He was tall with a distinguished mustache and magic fingers. Long fingers that traveled down the Mississippi River and connected to New Orleans.
Butch Thompson was a Minnesota musical giant, the original pianist on radio's "A Prairie Home Companion," an expert on stride and ragtime piano who consulted on a Broadway musical, a pops musician who played with orchestras from Cairo to Tokyo.
"His knowledge of stride piano and the ability to perform it were unmatched," said Steve Heckler, founder of the Twin Cities Jazz Festival at which Thompson played for many years.
"In a word, Butch was a musician's musician," said Crescent City trumpeter Clive Wilson, who gigged with Thompson regularly at the New Orleans Jazz Festival. "It is hard to imagine a world of New Orleans jazz without Butch."
Thompson died Sunday of complications of Alzheimer's at his St. Paul home. He was 78.
"He wanted the end to come at home, and I was so happy I could do that for him," his wife, Mary Ellen Niedenfuer Thompson, said via e-mail. "He knew he was home, he said he wanted to play his piano … this through the fog of end-stage dementia. I'm so glad he knew he was home with me and the dogs."
The pianist performed his last concert in June 2021 at Crooners Supper Club in Fridley with the Southside Aces, a group he had gigged with since 2017. They released an album, "How Long Blues," featuring Thompson in 2020.
"There were a handful of times when we would play an improvised duet with the band, after which he would turn to me and say, in the manner of a compliment, with a smile twitching beneath his mustache, 'I never heard anything like it!' " recalled Southside Aces leader Tony Balluff, who plays clarinet, Thompson's other instrument.
Although Thompson got his professional start on clarinet as a teenager playing traditional jazz with the Hall Brothers, he rose to local prominence as the original house pianist — and later music director — on Garrison Keillor's "A Prairie Home Companion" (PHC).
"I first met him as a fellow English major at the University of Minnesota, sitting behind me in Sarah Youngblood's Shakespeare course, but he got off that road, thank goodness, and found his true calling," Keillor said via email. "We worked together for years, and I never heard a disparaging word from him nor anything confessional, two of my specialties. It was all there in the music."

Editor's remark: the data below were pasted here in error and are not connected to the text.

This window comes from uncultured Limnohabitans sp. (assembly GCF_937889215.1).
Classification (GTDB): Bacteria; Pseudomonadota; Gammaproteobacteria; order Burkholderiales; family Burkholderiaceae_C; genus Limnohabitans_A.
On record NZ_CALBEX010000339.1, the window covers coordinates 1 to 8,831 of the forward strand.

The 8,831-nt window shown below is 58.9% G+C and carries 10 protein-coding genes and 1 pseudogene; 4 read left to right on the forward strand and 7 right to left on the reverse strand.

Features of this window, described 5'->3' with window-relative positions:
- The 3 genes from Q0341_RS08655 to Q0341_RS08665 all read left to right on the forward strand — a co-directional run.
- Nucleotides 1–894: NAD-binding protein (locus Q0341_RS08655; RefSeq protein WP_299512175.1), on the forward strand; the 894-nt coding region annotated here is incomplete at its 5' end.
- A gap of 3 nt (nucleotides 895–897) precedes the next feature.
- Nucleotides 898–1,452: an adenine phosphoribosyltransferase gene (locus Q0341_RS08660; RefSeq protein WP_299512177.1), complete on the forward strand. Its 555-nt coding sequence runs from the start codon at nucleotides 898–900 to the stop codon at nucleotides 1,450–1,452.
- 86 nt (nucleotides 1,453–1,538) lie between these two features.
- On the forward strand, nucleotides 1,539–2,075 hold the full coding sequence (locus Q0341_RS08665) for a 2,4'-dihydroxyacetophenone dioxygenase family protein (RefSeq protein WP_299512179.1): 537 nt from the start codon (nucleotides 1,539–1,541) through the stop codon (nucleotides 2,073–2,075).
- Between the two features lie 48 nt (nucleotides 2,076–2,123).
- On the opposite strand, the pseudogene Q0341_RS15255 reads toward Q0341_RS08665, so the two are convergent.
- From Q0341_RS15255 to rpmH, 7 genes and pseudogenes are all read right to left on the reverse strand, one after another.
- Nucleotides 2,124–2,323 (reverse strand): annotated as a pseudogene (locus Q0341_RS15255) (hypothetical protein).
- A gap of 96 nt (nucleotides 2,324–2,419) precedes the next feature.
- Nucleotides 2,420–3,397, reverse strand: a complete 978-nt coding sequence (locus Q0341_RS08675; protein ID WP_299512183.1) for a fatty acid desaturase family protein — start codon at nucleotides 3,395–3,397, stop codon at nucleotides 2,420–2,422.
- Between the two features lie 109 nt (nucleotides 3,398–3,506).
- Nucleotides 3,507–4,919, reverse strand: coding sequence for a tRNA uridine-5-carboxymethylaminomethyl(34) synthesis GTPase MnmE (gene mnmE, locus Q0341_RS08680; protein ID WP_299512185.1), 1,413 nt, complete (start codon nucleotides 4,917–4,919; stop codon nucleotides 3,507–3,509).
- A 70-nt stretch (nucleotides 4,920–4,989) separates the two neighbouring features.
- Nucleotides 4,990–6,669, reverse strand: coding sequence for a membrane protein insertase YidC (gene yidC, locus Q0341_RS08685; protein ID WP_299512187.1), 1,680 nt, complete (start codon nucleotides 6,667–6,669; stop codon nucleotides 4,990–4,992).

Twin Cities piano maestro Richard Dworsky succeeded Thompson on PHC and played with him on PHC cruises and in the 2006 Robert Altman movie "A Prairie Home Companion.""His piano and clarinet playing were the real deal," Dworsky said. "Sometimes flashy and virtuosic and sometimes spare, slow and soulful."
Colleagues described Thompson as a humble, gentle man.
"He was very giving — he always wanted to make the audience happy — and his self-deprecation was very famous," said Michele Jansen, former general manager at KBEM-FM (Jazz 88), where Thompson hosted the weekly program "Jazz Originals" for 25 years until 2017. "He was funny, with such a dry humor."
Patty Peterson's program preceded Thompson's on Sunday evenings.
"It was astounding the amount of money he'd bring in one hour in pledges because of his popularity," she said.
Growing up in Marine on St. Croix, Richard Thompson Jr. started piano lessons at age 6. There were two pivotal moments in his childhood: seeing a movie at the village hall of a youngster, Sugar Chile Robinson, playing boogie-woogie with tiny hands; and, at his own junior high talent show in 1956, getting a rousing reaction to his boogie-woogie piano treatment of Bill Haley & the Comets' "Rock Around the Clock."
As a kid, Thompson became a serious record collector of jazz, which his father touted, as well as rock 'n' roll and R&B. His interest was further fueled by attending Minneapolis concerts by jazz star Louis Armstrong and classical piano master Arthur Rubinstein.
At Stillwater High School, Thompson pursued the clarinet, which he'd started playing in sixth grade. With some classmates, he formed Shirt Thompson and His Sleeves to play at dances.
In 1961, while attending the University of Minnesota, the clarinetist sat in with the Hall Brothers New Orleans Jazz Band of Minneapolis. A year later, he officially joined the group, playing seedy Hennepin Avenue bars even though he wasn't old enough to buy a drink. Then, two months after signing on, Thompson made his first trip to the Crescent City.
"When I got to New Orleans, I was just sold on that music," he declared in a 2020 interview.
After a two-year stint in the Army, Thompson returned to the U. Because Hall Brothers gigs couldn't pay all the bills, he toiled as a newspaper reporter and then taught ragtime piano and jazz history at the West Bank School of Music. In 1974, he began his dozen-year tenure on PHC.
The classical world also beckoned for a featured soloist at pops concerts, starting in 1987 with Thompson's performance of "Scott Joplin Suite for Piano and Orchestra." The pianist-clarinetist traveled the world, playing everywhere from Tokyo to Cairo.
Thompson released more than two dozen albums under his own name and appeared on numerous other records, including a 1996 Grammy-winning project by trumpeter Doc Cheatham.
A noted jazz historian, Thompson served as a consultant for the 1992 Broadway musical "Jelly's Last Jam," about the piano jazz of Jelly Roll Morton.
Survivors include his wife, sons Victor and Sam; stepdaughter Frannie Christensen; brothers Peter and John, sister Barbara Raff and two grandchildren. A private burial will be held in Marine on St. Croix with a public celebration of life to be scheduled later.
Star Tribune writer Chris Riemenschneider contributed to this story.